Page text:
Severe acute respiratory syndrome coronavirus-2 (SARS-CoV-2) emerged in December 20191,2 and is responsible for the COVID-19 pandemic3. Vaccines are an essential countermeasure urgently needed to control the pandemic4. Here, we show that the adenovirus-vectored vaccine ChAdOx1 nCoV-19, encoding the spike protein of SARS-CoV-2, is immunogenic in mice, eliciting a robust humoral and cell-mediated response. This response was not Th2 dominated, as demonstrated by IgG subclass and cytokine expression profiling. A single vaccination with ChAdOx1 nCoV-19 induced a humoral and cellular immune response in rhesus macaques. We observed a significantly reduced viral load in bronchoalveolar lavage fluid and respiratory tract tissue of vaccinated animals challenged with SARS-CoV-2 compared with control animals, and no pneumonia was observed in vaccinated rhesus macaques. Importantly, no evidence of immune-enhanced disease following viral challenge in vaccinated animals was observed. ChAdOx1 nCoV-19 is currently under investigation in a phase I clinical trial. Safety, immunogenicity and efficacy against symptomatic PCR-positive COVID-19 disease will now be assessed in randomised controlled human clinical trials. ### Competing Interest Statement SCG is a board member of Vaccitech and named as an inventor on a patent covering use of ChAdOx1-vectored vaccines and a patent application covering a SARS-CoV-2 (nCoV-19) vaccine. Teresa Lambe is named as an inventor on a patent application covering a SARS-CoV-2 (nCoV-19) vaccine. The remaining authors declare no competing interests.

4: Uncanny similarity of unique inserts in the 2019-nCoV spike protein to HIV-1 gp120 and Gag
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Posted to bioRxiv 31 Jan 2020

Uncanny similarity of unique inserts in the 2019-nCoV spike protein to HIV-1 gp120 and Gag
30,926 downloads evolutionary biology

Prashant Pradhan, Ashutosh Kumar Pandey, Akhilesh Mishra, Parul Gupta, Praveen Kumar Tripathi, Manoj Balakrishnan Menon, James Gomes, Perumal Vivekanandan, Bishwajit Kundu

This paper has been withdrawn by its authors. They intend to revise it in response to comments received from the research community on their technical approach and their interpretation of the results. If you have any questions, please contact the corresponding author.

5: SARS-CoV-2 is well adapted for humans. What does this mean for re-emergence?
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Posted to bioRxiv 02 May 2020

SARS-CoV-2 is well adapted for humans. What does this mean for re-emergence?
16,138 downloads evolutionary biology

Shing Hei Zhan, Benjamin E. Deverman, Yujia Alina Chan

In a side-by-side comparison of evolutionary dynamics between the 2019/2020 SARS-CoV-2 and the 2003 SARS-CoV, we were surprised to find that SARS-CoV-2 resembles SARS-CoV in the late phase of the 2003 epidemic after SARS-CoV had developed several advantageous adaptations for human transmission. Our observations suggest that by the time SARS-CoV-2 was first detected in late 2019, it was already pre-adapted to human transmission to an extent similar to late epidemic SARS-CoV. However, no precursors or parallel branches of evolution stemming from a less human-adapted SARS-CoV-2-like virus have been detected. The sudden appearance of a highly infectious SARS-CoV-2 presents a major cause for concern that should motivate stronger international efforts to identify the source and prevent near future re-emergence. Any existing pools of SARS-CoV-2 progenitors would be particularly dangerous if similarly well adapted for human transmission. To look for clues regarding intermediate hosts, we analyze recent key findings relating to how SARS-CoV-2 could have evolved and adapted for human transmission, and examine the environmental samples from the Wuhan Huanan seafood market. Importantly, the market samples are genetically identical to human SARS-CoV-2 isolates and were therefore most likely from human sources. We conclude by describing and advocating for measured and effective approaches implemented in the 2002-2004 SARS outbreaks to identify lingering population(s) of progenitor virus. ### Competing Interest Statement Shing Hei Zhan is a Co-founder and lead bioinformatics scientist at Fusion Genomics Corporation, which develops molecular diagnostic assays for infectious diseases.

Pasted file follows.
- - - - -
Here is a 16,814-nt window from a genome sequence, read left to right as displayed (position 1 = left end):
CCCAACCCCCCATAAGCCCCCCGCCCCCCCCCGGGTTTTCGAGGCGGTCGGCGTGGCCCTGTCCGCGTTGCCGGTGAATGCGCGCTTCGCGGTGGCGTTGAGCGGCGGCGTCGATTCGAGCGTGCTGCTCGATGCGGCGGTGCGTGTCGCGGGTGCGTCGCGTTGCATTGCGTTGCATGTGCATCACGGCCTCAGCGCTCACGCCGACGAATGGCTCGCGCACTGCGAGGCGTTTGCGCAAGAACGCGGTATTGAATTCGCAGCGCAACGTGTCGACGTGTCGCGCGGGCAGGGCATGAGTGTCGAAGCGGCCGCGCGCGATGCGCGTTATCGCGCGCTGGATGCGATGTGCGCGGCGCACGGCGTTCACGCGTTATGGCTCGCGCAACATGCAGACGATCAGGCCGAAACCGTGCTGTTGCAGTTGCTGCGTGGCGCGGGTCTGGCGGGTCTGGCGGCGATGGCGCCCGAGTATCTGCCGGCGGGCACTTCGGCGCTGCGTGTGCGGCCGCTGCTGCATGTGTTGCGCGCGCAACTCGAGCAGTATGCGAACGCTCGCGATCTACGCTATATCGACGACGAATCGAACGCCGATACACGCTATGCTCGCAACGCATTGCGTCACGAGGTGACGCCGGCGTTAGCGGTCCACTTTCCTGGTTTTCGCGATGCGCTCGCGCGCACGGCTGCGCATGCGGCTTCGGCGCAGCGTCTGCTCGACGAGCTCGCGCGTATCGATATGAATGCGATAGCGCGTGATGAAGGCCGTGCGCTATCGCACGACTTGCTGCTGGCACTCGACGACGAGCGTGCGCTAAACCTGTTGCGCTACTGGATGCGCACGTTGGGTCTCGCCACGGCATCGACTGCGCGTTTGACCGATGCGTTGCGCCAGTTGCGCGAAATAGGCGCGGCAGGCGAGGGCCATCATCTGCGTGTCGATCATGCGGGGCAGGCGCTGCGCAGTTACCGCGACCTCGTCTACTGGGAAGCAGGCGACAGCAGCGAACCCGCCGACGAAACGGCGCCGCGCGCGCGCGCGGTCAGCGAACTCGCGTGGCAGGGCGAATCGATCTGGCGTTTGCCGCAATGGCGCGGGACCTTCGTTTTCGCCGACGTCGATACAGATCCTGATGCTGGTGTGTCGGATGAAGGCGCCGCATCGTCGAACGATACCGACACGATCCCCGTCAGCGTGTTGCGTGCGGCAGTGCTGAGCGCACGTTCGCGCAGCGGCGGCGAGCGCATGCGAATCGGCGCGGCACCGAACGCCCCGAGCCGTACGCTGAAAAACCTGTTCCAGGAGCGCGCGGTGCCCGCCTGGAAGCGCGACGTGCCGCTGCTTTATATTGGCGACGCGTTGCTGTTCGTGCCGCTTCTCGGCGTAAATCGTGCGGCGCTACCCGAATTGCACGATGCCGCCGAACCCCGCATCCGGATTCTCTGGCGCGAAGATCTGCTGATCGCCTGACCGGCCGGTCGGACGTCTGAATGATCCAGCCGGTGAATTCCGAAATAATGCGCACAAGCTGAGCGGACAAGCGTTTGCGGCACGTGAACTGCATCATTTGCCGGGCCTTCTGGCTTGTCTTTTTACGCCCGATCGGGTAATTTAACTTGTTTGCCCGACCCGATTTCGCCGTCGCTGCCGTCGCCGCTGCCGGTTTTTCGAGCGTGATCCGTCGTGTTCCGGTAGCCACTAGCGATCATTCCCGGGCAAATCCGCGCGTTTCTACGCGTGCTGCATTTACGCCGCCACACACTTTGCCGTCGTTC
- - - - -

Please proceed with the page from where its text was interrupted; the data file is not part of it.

6: Introductions and early spread of SARS-CoV-2 in France
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Posted to bioRxiv 24 Apr 2020

Introductions and early spread of SARS-CoV-2 in France
15,145 downloads genomics

Fabiana Gámbaro, Sylvie Behillil, Artem Baidaliuk, Flora Donati, Mélanie Albert, Andreea Alexandru, Maud Vanpeene, Méline Bizard, Angela Brisebarre, Marion Barbet, Fawzi Derrar, Sylvie van der Werf, Vincent Enouf, Etienne Simon-Loriere

Following the emergence of coronavirus disease (COVID-19) in Wuhan, China in December 2019, specific COVID-19 surveillance was launched in France on January 10, 2020. Two weeks later, the first three imported cases of COVID-19 into Europe were diagnosed in France. We sequenced 97 severe acute respiratory syndrome coronavirus 2 (SARS-CoV-2) genomes from samples collected between January 24 and March 24, 2020 from infected patients in France. Phylogenetic analysis identified several early independent SARS-CoV-2 introductions without local transmission, highlighting the efficacy of the measures taken to prevent virus spread from symptomatic cases. In parallel, our genomic data reveals the later predominant circulation of a major clade in many French regions, and implies local circulation of the virus in undocumented infections prior to the wave of COVID-19 cases. This study emphasizes the importance of continuous and geographically broad genomic sequencing and calls for further efforts with inclusion of asymptomatic infections. ### Competing Interest Statement The authors have declared no competing interest.